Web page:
Anon., ‘Homosexuality’, 175–6. On mixed modelling also see Josephine Hinrichsen, ‘The Importance of a Knowledge of Sexual Habits in the Diagnosis and Control of Venereal Diseases, With Special Reference to Homosexual Behaviour’, Urological and Cutaneous Review, 48 (1944), 478;Google Scholar
  9. F. G. MacDonald, ‘The Problem of the Homosexual with Venereal Disease’, British Journal of Venereal Diseases, 25 (1949), 13; The Times (London), 8 July 1937, 8; Moir, ‘Some Medical Aspects of Crime’, 121.Google Scholar
  10. 39.
    Chris Brickell, ‘Sex Instruction and the Construction of Homosexuality in New Zealand, 1920–1965’, Sex Education, 5, 2 (2005), 119–36.CrossRefGoogle Scholar
  11. 40.
    Graham Robb, Strangers: Homosexual Love in the Nineteenth Century (New York: Norton, 2004), 58.Google Scholar
  12. 45.
    Edmund Bergler, ‘The Myth of a New National Disease: Homosexuality and the Kinsey Report’, Psychiatric Quarterly, 22 (January 1948): 73; NARA, RG52, Records of the Bureau of Medicine and Surgery, Entry 15-B, Headquarters Records Correspondence Files, 1842–1951, Box 148, General Correspondence 1942–46, Clements. C. Fry MD and Edna G. Rostow, ‘Reflections on Some Aspects of Homosexuality as it Relates to the Military’, 17.Google Scholar
  13. 46.
    Gary Allan Foster, ‘Male Rape and the Government of Bodies: An Unnatural History of the Present’ (PhD Thesis, University of Queensland, 2005), 192.Google Scholar
  14. 47.
    Sean Brady, Masculinity and Male Homosexuality in Britain, 1861–1913 (Basingstoke: Palgrave Macmillan, 2005); On Europe see Robb, Strangers, 57.CrossRefGoogle Scholar
  15. 48.
    Stephen Garton, Medicine and Madness: A Social History of Insanity in New South Wales 1880–1940 (Sydney: New South Wales University Press, 1988), 38–41, 55, 68–69, 84;Google Scholar
  16. Joy Damousi, Freud in the Antipodes: A Cultural History of Psychoanalysis in Australia (Sydney: University of New South Wales Press, 2005), 8, 27–29, 64–69.Google Scholar
  17. 49.
    Sydney Smith, Forensic Medicine: A Textbook for Students and Practitioners (London: J. A. Churchill, 1943), 313;Google Scholar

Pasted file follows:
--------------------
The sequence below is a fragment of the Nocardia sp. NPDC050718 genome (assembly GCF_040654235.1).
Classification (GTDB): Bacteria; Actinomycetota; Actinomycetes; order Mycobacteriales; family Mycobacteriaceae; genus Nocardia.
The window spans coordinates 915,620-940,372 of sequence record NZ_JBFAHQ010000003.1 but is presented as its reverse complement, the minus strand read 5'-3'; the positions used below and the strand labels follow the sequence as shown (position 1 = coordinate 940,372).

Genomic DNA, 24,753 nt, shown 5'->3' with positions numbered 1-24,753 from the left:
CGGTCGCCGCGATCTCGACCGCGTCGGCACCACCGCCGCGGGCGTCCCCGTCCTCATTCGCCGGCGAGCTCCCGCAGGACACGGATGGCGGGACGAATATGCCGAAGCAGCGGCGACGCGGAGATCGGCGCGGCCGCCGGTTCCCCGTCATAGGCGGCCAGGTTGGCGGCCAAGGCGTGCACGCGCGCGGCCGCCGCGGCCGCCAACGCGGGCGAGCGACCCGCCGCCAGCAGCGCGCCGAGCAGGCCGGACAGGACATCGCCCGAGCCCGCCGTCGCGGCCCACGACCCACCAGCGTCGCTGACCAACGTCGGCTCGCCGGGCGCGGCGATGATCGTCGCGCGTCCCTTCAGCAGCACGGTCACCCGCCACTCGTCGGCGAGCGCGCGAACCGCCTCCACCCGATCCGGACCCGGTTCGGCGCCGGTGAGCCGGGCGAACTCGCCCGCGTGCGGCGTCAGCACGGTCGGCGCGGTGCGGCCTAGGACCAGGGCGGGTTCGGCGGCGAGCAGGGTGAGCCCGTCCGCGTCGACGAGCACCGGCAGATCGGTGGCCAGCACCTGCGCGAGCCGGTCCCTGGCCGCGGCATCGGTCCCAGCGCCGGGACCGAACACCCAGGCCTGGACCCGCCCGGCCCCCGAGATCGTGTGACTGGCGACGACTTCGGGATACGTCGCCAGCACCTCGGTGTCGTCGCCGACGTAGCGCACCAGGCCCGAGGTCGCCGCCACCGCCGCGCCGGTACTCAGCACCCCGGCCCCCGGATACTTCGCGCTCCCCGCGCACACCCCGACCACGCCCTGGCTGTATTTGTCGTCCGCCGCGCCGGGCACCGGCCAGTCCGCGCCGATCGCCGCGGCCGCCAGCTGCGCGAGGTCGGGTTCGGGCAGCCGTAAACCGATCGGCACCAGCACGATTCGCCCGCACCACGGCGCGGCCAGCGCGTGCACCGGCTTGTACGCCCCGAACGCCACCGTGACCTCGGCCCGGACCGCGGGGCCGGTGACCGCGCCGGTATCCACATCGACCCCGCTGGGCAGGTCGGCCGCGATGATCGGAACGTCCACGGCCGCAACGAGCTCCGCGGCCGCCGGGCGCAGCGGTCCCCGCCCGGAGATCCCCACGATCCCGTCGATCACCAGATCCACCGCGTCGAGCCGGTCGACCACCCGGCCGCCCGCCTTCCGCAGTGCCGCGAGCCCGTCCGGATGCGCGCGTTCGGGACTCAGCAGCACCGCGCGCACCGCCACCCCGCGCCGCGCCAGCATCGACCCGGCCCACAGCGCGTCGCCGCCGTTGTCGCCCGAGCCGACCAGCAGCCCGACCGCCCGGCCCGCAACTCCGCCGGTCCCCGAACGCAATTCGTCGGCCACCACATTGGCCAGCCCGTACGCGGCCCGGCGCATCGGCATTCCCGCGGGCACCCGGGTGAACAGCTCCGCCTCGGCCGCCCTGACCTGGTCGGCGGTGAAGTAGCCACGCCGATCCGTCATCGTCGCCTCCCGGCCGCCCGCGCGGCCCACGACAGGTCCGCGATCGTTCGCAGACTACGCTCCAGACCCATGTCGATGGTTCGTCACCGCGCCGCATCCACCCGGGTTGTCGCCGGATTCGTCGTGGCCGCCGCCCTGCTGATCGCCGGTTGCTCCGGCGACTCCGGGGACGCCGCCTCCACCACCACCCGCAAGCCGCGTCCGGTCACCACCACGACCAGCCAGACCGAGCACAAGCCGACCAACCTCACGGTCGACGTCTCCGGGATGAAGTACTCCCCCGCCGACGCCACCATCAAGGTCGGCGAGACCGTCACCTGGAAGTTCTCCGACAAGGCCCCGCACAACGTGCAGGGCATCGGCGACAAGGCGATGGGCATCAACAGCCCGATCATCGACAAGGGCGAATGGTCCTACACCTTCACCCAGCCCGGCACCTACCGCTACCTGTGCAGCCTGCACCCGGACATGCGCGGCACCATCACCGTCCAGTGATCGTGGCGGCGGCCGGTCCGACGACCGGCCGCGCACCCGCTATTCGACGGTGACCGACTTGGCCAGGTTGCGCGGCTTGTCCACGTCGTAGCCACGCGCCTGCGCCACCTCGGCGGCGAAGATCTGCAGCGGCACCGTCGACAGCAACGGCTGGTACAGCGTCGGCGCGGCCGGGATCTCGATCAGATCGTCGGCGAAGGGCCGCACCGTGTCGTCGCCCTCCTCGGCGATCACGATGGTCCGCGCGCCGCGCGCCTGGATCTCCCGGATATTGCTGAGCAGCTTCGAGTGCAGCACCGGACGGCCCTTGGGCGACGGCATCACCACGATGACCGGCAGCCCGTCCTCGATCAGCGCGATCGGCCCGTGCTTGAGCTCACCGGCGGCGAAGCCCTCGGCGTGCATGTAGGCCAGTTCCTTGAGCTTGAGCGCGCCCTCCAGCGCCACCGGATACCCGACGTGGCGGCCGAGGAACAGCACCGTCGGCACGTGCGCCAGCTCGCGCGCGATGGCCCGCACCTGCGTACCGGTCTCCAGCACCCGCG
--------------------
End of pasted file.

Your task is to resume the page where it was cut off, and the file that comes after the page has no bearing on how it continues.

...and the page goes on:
18. Keith Simpson, Forensic Medicine (London: Edward Arnold, 1947), 189;Google Scholar
  19. Sydney Smith, Taylor’s Principles and Practice of Medical Jurisprudence, 9th ed., vol. 2 (London: J. A. Churchill, 1934), 275;Google Scholar
  20. Sydney Smith, Taylor’s Principles and Practice of Medical Jurisprudence, 10th ed., vol. 2 (London: J. A. Churchill, 1948), 213.Google Scholar
  21. 69.
    Although assessments of ‘mental age’ (that is, intelligence) are also evident in American studies; Lewis H. Loeser, ‘The Sexual Psychopath in the Military Service’, American Journal of Psychiatry, 102 (1945), 94.CrossRefGoogle Scholar
  22. 86.
    Charles Anderson, ‘On Certain Conscious and Unconscious Homosexual Responses to Warfare’, British Journal of Medical Psychology, 20, 1, part 1 (1944), 173.Google Scholar
  23. 93.
    Clive Moore, Sunshine and Rainbows: The Development of Gay and Lesbian Culture in Queensland (St Lucia: University of Queensland Press, 2001), 81–84.Google Scholar
  24. On Dr Storer see Wayne Murdoch, ‘Dr Storer’, in Secret Histories of Queer Melbourne, eds Graham Willett, Wayne Murdoch and Daniel Marshall (Melbourne: ALGA, 2011), 49–51.Google Scholar
  25. 98.
    William A. Isdale, ‘The Rise of Psychiatry and its Establishment in Queensland’, Royal Historical Society of Queensland Journal, XIV, 12 (1992), 501.Google Scholar

Copyright information

© Yorick Smaal 2015

Authors and Affiliations

  • Yorick Smaal
    • 1
  1. 1.Griffith UniversityAustralia